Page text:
Friday
Aug242012

Bear bile farming poses ongoing threat to wild bear conservation

Bears are kept for their bile, used in traditional Asian medicine © TRAFFIC Kuala Lumpur 24th August 2012—According to experts, the existence of bear bile farms has not reduced the pressure on wild bear populations. Instead, confiscation records indicate that cubs are routinely taken from the wild, especially from Southeast Asia, to stock bear farms, which supply much of the medicines and products in demand throughout Asia.

The issue of bear farms will be on the agenda at next month’s IUCN World Conservation Congress in Korea after a motion to phase out commercial bear bile farming was tabled for debate at the meeting.

“The term ‘farm’ is a misleading one, as it implies the bears are being bred and that the trade may be sustainable” says Chris R. Shepherd, Deputy Director of TRAFFIC Southeast Asia and co-chair of the trade expert team of the IUCN SSC Bear Specialist Group. “This is absolutely not the case and wild bears continue to be sourced for the extraction of bile.”

Rising prices of wild cubs on the black market indicate a high demand. At the same time, surveys have found that that farms in Lao PDR, Myanmar and Viet Nam show low success in breeding bears. Breeding records on Chinese farms are not available to corroborate the claim that they are self-sustaining. There is little evidence to support claims that farms relieve pressure on wild bear populations, given bear populations are in decline in the bear-farming countries in Southeast Asia and China.

Bile is used as a medicine for specific illnesses, and has a long history in Chinese culture. Consumer demand for wild-sourced bear bile continues to drive poaching with many consumers believing wild bile is more potent and pure.

Within a decade of farms opening in Lao PDR, demand for wild bear bile skyrocketed, and poachers have taken bears to supply not only this lucrative market, but also to supply farms.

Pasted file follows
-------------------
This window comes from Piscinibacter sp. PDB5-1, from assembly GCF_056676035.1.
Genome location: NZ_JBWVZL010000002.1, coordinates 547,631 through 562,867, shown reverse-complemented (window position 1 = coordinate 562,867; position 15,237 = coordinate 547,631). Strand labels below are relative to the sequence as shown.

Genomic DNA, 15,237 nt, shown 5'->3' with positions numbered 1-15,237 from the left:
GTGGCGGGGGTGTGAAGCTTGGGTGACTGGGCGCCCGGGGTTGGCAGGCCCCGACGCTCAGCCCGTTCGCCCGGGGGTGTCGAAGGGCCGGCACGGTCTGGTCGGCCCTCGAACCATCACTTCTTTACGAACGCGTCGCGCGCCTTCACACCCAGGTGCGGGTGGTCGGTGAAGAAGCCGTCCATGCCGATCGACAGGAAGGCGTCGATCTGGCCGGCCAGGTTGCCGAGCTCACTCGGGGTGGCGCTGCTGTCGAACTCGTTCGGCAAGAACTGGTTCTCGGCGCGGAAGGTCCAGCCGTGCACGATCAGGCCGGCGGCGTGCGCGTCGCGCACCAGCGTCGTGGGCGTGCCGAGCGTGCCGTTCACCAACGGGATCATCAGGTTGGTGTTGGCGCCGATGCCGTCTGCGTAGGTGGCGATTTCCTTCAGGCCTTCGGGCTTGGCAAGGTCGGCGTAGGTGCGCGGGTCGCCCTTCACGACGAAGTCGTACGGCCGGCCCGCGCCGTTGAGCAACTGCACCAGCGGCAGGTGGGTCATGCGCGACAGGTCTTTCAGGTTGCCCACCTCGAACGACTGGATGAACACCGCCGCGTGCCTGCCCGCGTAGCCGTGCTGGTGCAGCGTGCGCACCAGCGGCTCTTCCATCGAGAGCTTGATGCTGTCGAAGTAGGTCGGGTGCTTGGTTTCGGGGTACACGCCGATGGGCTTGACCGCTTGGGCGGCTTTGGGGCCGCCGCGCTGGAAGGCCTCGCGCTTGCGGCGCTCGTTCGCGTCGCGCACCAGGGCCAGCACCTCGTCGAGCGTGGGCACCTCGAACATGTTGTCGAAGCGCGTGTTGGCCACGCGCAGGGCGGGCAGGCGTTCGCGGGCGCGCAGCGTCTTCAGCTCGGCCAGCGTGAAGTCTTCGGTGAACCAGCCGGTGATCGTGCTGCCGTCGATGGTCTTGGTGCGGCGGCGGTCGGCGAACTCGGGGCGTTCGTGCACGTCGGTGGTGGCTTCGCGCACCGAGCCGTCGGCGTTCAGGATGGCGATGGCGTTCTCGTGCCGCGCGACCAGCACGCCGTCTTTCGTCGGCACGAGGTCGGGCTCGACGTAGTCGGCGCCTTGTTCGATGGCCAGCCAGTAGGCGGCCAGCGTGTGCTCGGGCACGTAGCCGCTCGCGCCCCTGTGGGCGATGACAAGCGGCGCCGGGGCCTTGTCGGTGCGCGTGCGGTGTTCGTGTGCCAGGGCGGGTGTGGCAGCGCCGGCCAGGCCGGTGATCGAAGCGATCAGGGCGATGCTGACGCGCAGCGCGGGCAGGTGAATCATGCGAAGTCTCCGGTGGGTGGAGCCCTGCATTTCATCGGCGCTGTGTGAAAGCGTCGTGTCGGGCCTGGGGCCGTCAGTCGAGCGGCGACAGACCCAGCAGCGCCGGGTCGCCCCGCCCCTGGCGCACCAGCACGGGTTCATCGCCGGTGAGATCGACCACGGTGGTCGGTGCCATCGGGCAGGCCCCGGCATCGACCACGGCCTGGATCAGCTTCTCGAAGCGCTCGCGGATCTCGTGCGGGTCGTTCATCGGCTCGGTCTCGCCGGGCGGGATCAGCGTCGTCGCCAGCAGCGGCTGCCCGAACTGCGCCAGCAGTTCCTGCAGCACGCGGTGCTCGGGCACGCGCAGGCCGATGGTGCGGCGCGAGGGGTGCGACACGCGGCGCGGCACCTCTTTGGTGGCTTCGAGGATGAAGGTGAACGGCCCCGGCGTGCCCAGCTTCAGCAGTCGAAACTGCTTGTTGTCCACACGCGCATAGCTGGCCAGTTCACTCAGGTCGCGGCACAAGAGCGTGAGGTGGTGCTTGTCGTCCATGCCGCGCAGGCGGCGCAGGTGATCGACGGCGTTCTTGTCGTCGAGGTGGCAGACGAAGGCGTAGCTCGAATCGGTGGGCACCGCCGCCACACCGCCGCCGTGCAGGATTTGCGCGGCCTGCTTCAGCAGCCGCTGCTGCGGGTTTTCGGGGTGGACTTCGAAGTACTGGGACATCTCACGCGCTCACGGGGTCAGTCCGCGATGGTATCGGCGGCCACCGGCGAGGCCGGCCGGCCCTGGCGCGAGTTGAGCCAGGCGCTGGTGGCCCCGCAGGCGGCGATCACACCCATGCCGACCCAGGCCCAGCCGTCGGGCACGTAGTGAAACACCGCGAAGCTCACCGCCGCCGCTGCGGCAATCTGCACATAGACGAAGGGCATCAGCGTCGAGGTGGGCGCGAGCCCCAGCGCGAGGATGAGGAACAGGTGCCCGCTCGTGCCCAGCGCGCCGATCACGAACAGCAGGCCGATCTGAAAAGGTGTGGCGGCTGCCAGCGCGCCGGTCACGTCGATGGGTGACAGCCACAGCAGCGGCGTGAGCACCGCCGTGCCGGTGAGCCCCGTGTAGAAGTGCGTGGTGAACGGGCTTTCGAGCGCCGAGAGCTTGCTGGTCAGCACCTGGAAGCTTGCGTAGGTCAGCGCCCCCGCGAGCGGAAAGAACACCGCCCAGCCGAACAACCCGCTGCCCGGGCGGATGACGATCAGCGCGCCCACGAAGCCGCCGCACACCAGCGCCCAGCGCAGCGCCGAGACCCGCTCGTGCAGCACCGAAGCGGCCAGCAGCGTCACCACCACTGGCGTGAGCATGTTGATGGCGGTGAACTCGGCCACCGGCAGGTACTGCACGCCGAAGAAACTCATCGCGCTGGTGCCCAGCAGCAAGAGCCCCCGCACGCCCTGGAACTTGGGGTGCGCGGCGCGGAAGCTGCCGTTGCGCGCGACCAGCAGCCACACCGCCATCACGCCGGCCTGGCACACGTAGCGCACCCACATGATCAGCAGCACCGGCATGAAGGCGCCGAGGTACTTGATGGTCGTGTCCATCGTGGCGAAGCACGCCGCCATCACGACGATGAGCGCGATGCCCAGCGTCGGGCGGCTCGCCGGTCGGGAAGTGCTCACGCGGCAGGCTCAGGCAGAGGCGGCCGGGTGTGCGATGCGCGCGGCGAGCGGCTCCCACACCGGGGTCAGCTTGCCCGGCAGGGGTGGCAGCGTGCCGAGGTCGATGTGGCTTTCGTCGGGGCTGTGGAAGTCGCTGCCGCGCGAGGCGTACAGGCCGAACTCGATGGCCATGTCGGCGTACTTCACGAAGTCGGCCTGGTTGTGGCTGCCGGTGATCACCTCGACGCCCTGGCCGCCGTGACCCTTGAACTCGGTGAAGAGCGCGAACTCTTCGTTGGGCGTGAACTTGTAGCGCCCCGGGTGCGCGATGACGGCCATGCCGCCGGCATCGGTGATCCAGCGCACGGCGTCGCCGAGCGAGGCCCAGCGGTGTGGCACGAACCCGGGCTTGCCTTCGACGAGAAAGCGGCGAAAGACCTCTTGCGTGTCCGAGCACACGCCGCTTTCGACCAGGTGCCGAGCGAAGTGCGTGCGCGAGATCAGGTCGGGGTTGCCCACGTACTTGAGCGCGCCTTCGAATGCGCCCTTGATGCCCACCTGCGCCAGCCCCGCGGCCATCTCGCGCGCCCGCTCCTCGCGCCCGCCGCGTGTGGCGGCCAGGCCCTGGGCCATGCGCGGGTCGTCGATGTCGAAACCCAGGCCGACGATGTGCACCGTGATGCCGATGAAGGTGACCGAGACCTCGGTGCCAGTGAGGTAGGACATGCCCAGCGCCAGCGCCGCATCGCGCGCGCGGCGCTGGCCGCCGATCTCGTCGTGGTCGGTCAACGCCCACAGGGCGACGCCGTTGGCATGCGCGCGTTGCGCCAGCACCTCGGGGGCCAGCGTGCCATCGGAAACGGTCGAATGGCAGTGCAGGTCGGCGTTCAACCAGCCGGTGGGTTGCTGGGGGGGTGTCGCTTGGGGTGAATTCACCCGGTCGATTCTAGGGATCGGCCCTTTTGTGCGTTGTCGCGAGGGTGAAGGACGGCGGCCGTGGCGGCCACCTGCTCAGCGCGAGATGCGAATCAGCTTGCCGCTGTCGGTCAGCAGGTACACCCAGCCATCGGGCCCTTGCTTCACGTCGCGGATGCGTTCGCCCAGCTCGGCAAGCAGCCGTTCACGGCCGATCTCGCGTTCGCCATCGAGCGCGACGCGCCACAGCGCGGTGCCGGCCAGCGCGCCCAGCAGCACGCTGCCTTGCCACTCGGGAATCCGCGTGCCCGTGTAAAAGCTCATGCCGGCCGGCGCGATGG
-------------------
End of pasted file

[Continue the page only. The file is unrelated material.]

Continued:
“These facilities are a source of products entering the global black market and are a major driver behind the poaching of wild bears.” says Shepherd. “Such facilities have no demonstrable positive impact on bear conservation.”

The motion before IUCN highlights how bile farming has created a much wider market of consumers who consider this product an essential “tonic” to promote and maintain good health, rather than a medicine to fight illness.

A 2011 report by TRAFFIC in Southeast Asia, Pills, Powders, Vials and Flakes: the bear bile trade in Asia (PDF, 1 MB), found bear bile extraction facilities to be a major source of illegal products entering the international market, in violation of national laws, and the Convention on International trade in Endangered Species of Wild Fauna and Flora (CITES).

The motion to phase out farming of bears for their bile has been submitted for consideration and debate at the coming IUCN World Conservation Congress. Motions are central to IUCN’s governance system and an important means by which Members can influence future directions in the conservation community and seek international support for conservation issues. If adopted by a majority of voting Members, they may take the form of resolutions or recommendations that guide conservation policy and action.

More than 1,000 resolutions have been adopted to date. 173 motions have been entered before the forthcoming Congress that will convene in Jeju, South Korea, on 6th September.

The IUCN World Conservation Congress is the world’s largest and arguably most important conservation event. Held every four years, it aims to improve how the natural environment is managed for human, social and economic development.
Leaders and experts from government, the public sector, non-governmental organizations, business, UN agencies and social organizations discuss, debate and decide solutions for the world’s most pressing environment and development issues. Next month there are expected to be 6,000 to 8,000 delegates from 150+ countries in attendance.

More about the 2012 IUCN World Conservation Congress

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